Lawyers for the drug kingpin known as El Chapo argued Monday for a new trial, insisting "breathtaking jury misconduct" and an "unparalleled set of stifling defense restrictions" marred his conviction.
Joaquin Guzman, 64, was sentenced to life in prison after he was found guilty in February 2019 of running an industrial-sized drug trafficking operation, the Sinaloa cartel, one of the world's largest, most profitable and most ruthless drug smuggling organizations.
Guzman's attorney, Marc Fernich, argued El Chapo did not get a fair trial because his solitary confinement in what the lawyer called a "modern dungeon" impaired his "cognitive, emotional and mental" faculties.
"The combination of unprecedented restrictions made it impossible to meaningfully prepare a defense," Fernich said in court Monday.
Under questioning from a three-judge panel of the 2nd US Circuit Court of Appeals, Fernich conceded the defense made no specific objections during trial. Prosecutors said the strict conditions of El Chapo's confinement were deemed necessary.
"This judge was presented with a defendant who had already escaped from prison twice in Mexico in dramatic fashion, who had a history of intimidating and killing perceived rivals and who had previously run his criminal enterprise while incarcerated," the Justice Department's Brett Reynolds said in court Monday.
Guzman's appeal also argued the trial judge should have more forcefully questioned whether jurors disobeyed repeated instructions to avoid information about the case that was not included as evidence.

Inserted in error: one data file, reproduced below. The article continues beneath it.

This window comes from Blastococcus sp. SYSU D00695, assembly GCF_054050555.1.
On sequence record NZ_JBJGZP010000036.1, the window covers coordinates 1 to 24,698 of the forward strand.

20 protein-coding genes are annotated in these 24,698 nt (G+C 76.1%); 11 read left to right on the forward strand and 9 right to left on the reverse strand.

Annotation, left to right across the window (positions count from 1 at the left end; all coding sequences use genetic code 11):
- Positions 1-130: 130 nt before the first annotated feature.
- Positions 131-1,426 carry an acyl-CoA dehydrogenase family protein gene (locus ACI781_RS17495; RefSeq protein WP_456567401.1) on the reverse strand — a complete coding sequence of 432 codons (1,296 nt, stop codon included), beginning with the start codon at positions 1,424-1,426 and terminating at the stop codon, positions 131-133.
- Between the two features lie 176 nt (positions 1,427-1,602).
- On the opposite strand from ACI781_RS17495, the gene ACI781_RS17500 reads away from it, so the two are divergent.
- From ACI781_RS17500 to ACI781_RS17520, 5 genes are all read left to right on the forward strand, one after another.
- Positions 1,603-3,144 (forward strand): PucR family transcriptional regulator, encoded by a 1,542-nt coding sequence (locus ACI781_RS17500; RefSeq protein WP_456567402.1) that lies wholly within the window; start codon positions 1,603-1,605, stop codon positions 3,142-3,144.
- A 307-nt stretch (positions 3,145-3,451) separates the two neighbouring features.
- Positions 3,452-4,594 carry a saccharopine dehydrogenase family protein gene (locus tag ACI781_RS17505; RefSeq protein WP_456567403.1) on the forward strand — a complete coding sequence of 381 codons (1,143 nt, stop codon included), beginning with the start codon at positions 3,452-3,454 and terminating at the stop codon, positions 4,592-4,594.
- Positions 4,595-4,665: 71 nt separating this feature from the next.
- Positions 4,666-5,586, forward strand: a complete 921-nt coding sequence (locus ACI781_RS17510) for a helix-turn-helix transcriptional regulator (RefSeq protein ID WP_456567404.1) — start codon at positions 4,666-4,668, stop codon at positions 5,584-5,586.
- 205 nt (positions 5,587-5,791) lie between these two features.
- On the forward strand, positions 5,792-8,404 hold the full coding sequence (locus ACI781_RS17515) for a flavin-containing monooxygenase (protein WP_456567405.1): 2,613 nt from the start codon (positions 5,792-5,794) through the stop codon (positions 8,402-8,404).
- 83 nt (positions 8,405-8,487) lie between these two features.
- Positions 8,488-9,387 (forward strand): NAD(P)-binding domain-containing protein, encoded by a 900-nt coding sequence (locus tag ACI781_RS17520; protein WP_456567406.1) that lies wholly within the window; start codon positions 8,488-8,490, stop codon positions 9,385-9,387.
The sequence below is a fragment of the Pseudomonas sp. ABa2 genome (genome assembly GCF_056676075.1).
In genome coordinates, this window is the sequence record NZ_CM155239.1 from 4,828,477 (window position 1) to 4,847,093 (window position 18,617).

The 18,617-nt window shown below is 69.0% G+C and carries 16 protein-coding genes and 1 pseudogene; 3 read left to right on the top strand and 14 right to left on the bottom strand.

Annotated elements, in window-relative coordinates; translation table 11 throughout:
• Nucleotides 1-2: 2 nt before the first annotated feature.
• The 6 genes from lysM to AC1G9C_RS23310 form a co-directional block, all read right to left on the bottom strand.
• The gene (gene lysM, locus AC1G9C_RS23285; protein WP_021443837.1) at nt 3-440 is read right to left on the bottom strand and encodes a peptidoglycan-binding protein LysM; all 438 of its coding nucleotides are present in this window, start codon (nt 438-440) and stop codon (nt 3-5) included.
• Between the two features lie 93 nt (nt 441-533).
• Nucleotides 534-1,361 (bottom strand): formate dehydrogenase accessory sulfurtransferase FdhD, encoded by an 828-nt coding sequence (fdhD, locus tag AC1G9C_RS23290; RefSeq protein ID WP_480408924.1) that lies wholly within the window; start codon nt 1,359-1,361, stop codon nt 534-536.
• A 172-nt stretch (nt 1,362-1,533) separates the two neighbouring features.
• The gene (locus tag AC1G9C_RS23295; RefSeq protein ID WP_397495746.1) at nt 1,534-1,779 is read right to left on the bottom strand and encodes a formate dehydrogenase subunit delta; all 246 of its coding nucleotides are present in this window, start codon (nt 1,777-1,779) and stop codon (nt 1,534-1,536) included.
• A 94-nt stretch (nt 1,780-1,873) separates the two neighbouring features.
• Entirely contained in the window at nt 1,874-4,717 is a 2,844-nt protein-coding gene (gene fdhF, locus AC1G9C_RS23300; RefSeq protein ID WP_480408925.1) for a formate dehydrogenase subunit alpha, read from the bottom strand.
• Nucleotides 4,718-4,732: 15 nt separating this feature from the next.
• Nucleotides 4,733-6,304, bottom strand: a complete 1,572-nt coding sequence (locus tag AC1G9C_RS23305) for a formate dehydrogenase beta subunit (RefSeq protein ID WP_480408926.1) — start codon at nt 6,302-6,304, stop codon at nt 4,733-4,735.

An anonymous juror told Vice News that five jurors consumed news coverage or followed the trial on social media. Fernich called them "5 jurors who don't know the meaning of an oath" and urged the appellate court to pursue an inquiry.
"It's very disquieting in a case like this to do an end-around and let it go," Fernich said. "This guy is going to be in a box for the rest of his natural life. I'm not asking you to play violins for him and I'm not playing any violins for him either. This is very, very serious business for everybody concerned."
Prosecutors argued the Vice article was insufficient to merit an inquiry.
"The evidence here is not competent. It's just not. It's anonymously sourced. It's non-corroborated. It is hearsay and double hearsay," the Justice Department's Hiral Mehta said in court Monday.
There was no immediate ruling.